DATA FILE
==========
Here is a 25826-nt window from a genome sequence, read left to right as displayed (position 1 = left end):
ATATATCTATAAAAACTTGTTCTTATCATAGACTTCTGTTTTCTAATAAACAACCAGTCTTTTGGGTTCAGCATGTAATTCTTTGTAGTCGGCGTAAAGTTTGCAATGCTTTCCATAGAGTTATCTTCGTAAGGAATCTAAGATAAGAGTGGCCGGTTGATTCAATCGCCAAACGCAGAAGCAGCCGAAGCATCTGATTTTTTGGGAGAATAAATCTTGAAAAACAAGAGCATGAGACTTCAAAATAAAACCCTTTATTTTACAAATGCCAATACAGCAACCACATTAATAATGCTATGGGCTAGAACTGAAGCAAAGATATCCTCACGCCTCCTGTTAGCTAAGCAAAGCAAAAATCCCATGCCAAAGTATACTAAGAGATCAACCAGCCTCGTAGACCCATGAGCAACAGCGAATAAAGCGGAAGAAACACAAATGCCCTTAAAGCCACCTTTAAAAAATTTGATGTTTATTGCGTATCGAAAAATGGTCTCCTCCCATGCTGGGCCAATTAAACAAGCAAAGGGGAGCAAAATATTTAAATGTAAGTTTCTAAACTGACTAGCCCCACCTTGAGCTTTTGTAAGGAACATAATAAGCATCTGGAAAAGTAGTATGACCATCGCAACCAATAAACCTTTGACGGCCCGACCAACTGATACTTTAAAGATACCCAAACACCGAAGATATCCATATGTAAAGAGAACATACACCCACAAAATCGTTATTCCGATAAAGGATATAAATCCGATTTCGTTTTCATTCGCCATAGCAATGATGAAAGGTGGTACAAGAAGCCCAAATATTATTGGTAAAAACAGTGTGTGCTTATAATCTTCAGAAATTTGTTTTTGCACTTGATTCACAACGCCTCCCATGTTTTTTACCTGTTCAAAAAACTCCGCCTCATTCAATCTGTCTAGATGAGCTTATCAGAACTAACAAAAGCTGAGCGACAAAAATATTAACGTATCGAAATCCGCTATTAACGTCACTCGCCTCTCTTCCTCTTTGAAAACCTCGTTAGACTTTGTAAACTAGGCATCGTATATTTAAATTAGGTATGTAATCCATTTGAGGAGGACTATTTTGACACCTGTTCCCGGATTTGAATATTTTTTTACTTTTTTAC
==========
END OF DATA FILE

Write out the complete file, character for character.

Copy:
Here is a 25826-nt window from a genome sequence, read left to right as displayed (position 1 = left end):
ATATATCTATAAAAACTTGTTCTTATCATAGACTTCTGTTTTCTAATAAACAACCAGTCTTTTGGGTTCAGCATGTAATTCTTTGTAGTCGGCGTAAAGTTTGCAATGCTTTCCATAGAGTTATCTTCGTAAGGAATCTAAGATAAGAGTGGCCGGTTGATTCAATCGCCAAACGCAGAAGCAGCCGAAGCATCTGATTTTTTGGGAGAATAAATCTTGAAAAACAAGAGCATGAGACTTCAAAATAAAACCCTTTATTTTACAAATGCCAATACAGCAACCACATTAATAATGCTATGGGCTAGAACTGAAGCAAAGATATCCTCACGCCTCCTGTTAGCTAAGCAAAGCAAAAATCCCATGCCAAAGTATACTAAGAGATCAACCAGCCTCGTAGACCCATGAGCAACAGCGAATAAAGCGGAAGAAACACAAATGCCCTTAAAGCCACCTTTAAAAAATTTGATGTTTATTGCGTATCGAAAAATGGTCTCCTCCCATGCTGGGCCAATTAAACAAGCAAAGGGGAGCAAAATATTTAAATGTAAGTTTCTAAACTGACTAGCCCCACCTTGAGCTTTTGTAAGGAACATAATAAGCATCTGGAAAAGTAGTATGACCATCGCAACCAATAAACCTTTGACGGCCCGACCAACTGATACTTTAAAGATACCCAAACACCGAAGATATCCATATGTAAAGAGAACATACACCCACAAAATCGTTATTCCGATAAAGGATATAAATCCGATTTCGTTTTCATTCGCCATAGCAATGATGAAAGGTGGTACAAGAAGCCCAAATATTATTGGTAAAAACAGTGTGTGCTTATAATCTTCAGAAATTTGTTTTTGCACTTGATTCACAACGCCTCCCATGTTTTTTACCTGTTCAAAAAACTCCGCCTCATTCAATCTGTCTAGATGAGCTTATCAGAACTAACAAAAGCTGAGCGACAAAAATATTAACGTATCGAAATCCGCTATTAACGTCACTCGCCTCTCTTCCTCTTTGAAAACCTCGTTAGACTTTGTAAACTAGGCATCGTATATTTAAATTAGGTATGTAATCCATTTGAGGAGGACTATTTTGACACCTGTTCCCGGATTTGAATATTTTTTTACTTTTTTAC